It’s no secret that data privacy and protection have been top of mind for consumers, governments, financial institutes, and private companies alike, with no signs of it ever becoming less critical. Indeed, with data capturing technologies becoming more and more effective at collecting, maintaining, and sharing data, the concerns about responsible use of data have steadily grown. Further driving its relevance, the recent pandemic has also escalated our online activities such as online shopping and working remotely, leading to a vast amount of data being generated overall, while the big tech companies have been using this data to optimise their services and online payment methods.
But how confident are consumers that this data is being used to their benefit and not being exploitative?
Consumer’s willingness to share their data has declined in recent years because of misuse or even identity fraud. In Europe and especially in the Netherlands, consumer confidence ranks the lowest in the entire world. This is especially true for big tech companies who often store consumers’ data without adequate communication about the details of what is done with this data to consumers; this, coupled with how these misuses are covered in the news media, has led to an all-time confidence low.
Interestingly, consumer trust in the financial industries regarding data privacy has been untouched; in fact, it has increased.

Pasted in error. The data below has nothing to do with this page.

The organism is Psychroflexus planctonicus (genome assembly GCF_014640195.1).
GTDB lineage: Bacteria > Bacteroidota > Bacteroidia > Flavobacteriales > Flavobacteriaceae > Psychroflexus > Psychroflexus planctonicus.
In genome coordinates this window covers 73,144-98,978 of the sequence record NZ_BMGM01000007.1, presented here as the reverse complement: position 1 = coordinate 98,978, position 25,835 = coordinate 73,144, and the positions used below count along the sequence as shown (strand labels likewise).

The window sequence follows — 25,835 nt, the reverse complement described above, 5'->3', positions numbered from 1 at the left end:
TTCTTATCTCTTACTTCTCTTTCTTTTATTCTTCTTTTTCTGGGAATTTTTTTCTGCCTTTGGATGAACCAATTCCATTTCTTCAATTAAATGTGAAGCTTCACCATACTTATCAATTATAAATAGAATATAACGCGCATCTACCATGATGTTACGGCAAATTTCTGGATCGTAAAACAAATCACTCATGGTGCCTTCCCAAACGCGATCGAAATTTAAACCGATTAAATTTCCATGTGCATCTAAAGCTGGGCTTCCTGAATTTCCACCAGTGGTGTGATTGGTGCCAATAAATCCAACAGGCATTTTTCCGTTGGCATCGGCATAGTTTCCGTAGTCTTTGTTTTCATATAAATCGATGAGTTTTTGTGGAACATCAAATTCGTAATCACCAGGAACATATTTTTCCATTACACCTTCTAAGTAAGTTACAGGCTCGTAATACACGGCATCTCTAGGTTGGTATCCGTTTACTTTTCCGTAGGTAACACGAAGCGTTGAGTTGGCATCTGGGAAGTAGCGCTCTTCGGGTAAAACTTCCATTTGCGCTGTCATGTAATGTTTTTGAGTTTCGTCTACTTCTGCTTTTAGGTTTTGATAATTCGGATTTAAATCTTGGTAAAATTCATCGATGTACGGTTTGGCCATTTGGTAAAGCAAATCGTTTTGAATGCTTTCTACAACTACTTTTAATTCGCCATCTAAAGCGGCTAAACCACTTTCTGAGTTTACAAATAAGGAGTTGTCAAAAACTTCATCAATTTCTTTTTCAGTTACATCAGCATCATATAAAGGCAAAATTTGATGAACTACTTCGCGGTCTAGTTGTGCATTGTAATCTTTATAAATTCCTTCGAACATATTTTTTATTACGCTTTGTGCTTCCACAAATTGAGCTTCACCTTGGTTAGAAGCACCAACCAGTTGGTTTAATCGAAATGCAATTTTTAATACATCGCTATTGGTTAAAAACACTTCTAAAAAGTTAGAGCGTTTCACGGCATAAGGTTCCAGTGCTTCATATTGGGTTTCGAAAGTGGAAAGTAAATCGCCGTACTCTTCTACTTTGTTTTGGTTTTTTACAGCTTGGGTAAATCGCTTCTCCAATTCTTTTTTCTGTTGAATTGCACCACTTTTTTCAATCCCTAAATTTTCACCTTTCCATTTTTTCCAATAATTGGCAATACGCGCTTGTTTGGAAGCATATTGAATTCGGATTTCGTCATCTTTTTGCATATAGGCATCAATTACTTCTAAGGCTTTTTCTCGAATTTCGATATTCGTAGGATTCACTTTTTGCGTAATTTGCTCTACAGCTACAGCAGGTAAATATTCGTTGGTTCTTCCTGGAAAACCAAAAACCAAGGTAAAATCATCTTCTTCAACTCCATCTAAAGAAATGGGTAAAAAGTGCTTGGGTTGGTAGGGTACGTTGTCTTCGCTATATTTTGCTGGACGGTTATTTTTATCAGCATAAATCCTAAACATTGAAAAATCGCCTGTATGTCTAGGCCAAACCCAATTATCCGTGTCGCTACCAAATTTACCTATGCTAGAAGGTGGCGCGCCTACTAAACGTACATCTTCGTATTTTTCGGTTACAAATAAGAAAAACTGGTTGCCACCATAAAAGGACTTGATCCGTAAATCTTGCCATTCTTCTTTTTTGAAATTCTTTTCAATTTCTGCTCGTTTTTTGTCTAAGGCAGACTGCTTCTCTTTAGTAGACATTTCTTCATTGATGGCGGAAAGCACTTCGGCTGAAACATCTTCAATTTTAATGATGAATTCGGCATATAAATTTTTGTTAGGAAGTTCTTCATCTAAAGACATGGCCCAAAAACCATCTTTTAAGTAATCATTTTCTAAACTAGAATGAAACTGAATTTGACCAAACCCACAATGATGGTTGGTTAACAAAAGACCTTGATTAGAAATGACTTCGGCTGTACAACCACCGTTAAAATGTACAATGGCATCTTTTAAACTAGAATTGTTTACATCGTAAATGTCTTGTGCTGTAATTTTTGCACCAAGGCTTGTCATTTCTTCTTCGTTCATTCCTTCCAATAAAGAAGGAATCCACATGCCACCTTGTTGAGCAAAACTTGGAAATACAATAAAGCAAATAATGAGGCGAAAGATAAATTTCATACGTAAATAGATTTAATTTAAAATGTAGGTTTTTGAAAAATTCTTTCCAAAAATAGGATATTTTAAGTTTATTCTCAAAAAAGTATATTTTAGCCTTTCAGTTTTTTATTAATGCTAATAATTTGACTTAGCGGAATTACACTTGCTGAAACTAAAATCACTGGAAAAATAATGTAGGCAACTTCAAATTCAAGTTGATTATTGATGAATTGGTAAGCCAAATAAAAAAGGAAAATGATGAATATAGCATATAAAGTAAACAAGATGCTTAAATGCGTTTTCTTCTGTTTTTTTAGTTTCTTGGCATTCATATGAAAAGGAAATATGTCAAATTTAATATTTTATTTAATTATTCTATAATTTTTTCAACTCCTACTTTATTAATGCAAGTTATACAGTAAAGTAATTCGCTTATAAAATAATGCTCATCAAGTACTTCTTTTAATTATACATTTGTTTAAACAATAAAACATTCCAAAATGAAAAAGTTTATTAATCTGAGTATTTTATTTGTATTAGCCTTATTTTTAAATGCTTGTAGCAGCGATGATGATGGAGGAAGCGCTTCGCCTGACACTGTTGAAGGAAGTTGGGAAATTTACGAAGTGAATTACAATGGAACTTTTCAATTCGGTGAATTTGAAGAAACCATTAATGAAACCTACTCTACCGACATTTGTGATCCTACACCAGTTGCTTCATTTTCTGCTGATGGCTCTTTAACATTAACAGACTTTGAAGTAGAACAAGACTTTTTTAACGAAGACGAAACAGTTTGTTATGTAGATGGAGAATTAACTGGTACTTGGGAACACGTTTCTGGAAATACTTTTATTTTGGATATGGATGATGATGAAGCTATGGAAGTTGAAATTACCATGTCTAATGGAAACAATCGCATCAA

Why is that?
It turns out; consumers trust their financial institutions with their data more than their own governments. This is due to a couple of reasons. Firstly, consumers trust that the initiatives such as the GDPR work in their favor for financials. Secondly, unlike the 2008 financial crisis where banks were seen as part of the problem, during this pandemic, banks have been seen as part of the solution, acting quickly to ensure people and businesses still had access to capital that ensured the economy could weather the storm. Lastly, consumers see on the news that supervision of financial institutions has become increasingly stricter over the years, and this has led to a change in consumers’ perception of banks. Consumers understand that such a heavily regulated industry is under a lot of scrutinies and will also need to apply high standards to their data handling, and therefore they are more willing to share it.
The implementation of GDPR and other laws surrounding data remains very complex but clearly are effective in gaining and keeping customer trust. At ACE, we can help you make sense of complicated regulations while supporting your implementation efforts.
If you have any questions about complying with any regulations, reach out.
As always, thanks for reading,
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